Published on Oct 1, 2012in Chinese Medical Journal1.55
Yingyong Hou13
Estimated H-index: 13
,
Fang Ph1
Estimated H-index: 1
+ 5 AuthorsShuyang Zhang10
Estimated H-index: 10
Published on Dec 1, 2011in Journal of Cardiovascular Electrophysiology2.91
Laurent Roten3
Estimated H-index: 3
(University of Bern),
Peter Lukac1
Estimated H-index: 1
+ 5 AuthorsEtienne Delacretaz2
Estimated H-index: 2
(University of Bern)
In patients with Ebstein's anomaly (EA) arrhythmias are frequently encountered. Although most arrhythmias can be targeted with catheter ablation, specific issues render the procedure more challenging in EA. This study examines the mechanisms of the different arrhythmias related to EA and the outcome after catheter ablation.
Published on May 1, 2008in Cardiovascular Pathology1.76
David W. Barbara10
Estimated H-index: 10
(Mayo Clinic),
William D. Edwards96
Estimated H-index: 96
(Mayo Clinic)
+ 1 AuthorsJoseph A. Dearani69
Estimated H-index: 69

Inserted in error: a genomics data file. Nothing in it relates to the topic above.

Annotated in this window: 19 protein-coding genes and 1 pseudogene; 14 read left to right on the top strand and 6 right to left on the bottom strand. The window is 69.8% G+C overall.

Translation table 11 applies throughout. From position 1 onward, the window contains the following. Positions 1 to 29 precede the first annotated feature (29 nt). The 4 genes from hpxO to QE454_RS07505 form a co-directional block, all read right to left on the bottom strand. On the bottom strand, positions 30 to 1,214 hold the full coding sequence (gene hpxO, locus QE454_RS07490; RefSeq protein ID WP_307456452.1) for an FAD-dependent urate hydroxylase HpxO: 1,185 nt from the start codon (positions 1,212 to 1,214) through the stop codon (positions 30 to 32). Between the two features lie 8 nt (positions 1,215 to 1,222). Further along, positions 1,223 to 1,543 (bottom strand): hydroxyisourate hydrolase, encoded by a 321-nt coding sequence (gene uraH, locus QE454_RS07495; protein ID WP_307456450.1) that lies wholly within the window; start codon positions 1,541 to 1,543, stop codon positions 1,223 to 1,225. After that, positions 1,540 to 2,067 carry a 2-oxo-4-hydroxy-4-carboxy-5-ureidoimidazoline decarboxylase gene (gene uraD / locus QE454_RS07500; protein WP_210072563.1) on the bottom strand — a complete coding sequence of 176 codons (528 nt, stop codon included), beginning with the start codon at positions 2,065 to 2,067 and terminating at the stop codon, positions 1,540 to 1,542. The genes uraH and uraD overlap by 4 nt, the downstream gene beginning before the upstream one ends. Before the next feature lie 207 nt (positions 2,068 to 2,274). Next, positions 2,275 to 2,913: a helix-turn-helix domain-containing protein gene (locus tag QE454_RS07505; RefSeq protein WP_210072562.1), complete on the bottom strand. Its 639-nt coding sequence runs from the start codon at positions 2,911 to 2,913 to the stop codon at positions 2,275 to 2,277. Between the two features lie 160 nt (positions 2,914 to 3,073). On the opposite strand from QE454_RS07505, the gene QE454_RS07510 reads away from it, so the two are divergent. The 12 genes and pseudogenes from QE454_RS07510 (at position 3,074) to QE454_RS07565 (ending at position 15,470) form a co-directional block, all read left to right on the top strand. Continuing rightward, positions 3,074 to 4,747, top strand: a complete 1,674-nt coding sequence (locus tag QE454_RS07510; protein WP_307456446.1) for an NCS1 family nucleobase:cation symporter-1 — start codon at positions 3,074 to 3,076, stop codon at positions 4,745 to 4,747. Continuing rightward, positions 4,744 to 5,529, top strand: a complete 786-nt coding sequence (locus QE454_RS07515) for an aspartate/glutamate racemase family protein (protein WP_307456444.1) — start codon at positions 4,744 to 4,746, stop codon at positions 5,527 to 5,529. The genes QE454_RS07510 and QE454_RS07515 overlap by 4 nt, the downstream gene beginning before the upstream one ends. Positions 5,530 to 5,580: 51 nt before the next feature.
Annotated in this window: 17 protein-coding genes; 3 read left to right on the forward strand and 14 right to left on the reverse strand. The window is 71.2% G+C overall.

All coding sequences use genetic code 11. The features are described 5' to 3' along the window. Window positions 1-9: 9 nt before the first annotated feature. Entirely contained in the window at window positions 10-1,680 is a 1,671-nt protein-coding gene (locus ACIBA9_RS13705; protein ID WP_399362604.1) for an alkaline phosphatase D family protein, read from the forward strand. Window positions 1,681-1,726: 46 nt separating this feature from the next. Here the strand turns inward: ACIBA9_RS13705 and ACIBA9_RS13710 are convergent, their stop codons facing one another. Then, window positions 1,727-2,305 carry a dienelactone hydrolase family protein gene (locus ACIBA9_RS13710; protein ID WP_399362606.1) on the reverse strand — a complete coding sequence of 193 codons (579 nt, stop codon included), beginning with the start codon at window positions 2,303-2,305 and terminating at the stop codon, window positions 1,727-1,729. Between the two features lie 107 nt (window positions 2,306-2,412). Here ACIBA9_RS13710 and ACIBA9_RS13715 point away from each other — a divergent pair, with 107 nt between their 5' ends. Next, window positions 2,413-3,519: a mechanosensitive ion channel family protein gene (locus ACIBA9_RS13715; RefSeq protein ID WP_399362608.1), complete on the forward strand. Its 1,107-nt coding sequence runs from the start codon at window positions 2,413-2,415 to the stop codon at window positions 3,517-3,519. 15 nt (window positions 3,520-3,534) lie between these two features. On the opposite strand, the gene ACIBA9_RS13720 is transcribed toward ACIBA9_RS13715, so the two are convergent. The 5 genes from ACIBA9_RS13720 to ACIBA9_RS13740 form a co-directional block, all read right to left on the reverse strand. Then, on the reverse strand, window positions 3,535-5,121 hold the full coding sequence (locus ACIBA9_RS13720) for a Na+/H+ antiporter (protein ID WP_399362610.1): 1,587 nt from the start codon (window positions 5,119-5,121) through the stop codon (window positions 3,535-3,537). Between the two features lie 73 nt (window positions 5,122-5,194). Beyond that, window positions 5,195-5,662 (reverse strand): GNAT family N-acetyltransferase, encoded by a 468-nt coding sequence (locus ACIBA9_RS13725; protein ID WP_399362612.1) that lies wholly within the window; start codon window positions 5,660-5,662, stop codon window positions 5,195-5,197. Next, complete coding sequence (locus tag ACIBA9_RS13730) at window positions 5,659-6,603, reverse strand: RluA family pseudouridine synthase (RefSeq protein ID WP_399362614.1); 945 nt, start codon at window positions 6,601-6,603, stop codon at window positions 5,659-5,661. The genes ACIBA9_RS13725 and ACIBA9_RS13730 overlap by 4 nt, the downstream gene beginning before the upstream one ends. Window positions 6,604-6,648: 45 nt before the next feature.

(Mayo Clinic)
Abstract Background Ebstein's anomaly has been described extensively in autopsy material. However, there have been no large surgical pathology series of this malformation. Objective To review clinical and surgical pathologic features of a large number of cases of Ebstein's anomaly from a single institution. Methods Review of medical histories, surgical reports, and surgical pathology reports at the Mayo Clinic (2000–2005). Results Among 104 patients, the mean age was 31 years (2 months–79 years)...
Published on Feb 1, 2008in Heart5.08
Soizic Paranon6
Estimated H-index: 6
,
Philippe Acar27
Estimated H-index: 27
Ebstein’s anomaly was first described by Wilhelm Ebstein in 1866. At autopsy of a young man with a history of palpitations’ and dyspnoea followed—before his death—by cyanosis, cardiomegaly and systolic murmur, the Berlin based doctor described a tricuspid valve abnormality. This congenital malformation is characterised by any degree of inferior displacement of the proximal attachments of the septal and posterior leaflets of the tricuspid valve from the atrioventricular ring. It occurs in about 1...
Published on Aug 1, 2007in The Annals of Thoracic Surgery3.92
Christopher J. Knott-Craig25
Estimated H-index: 25
(University of Oklahoma Health Sciences Center),
Steven P. Goldberg8
Estimated H-index: 8
(UAB: University of Alabama at Birmingham)
+ 2 AuthorsJames K. Kirklin67
Estimated H-index: 67
(UAB: University of Alabama at Birmingham)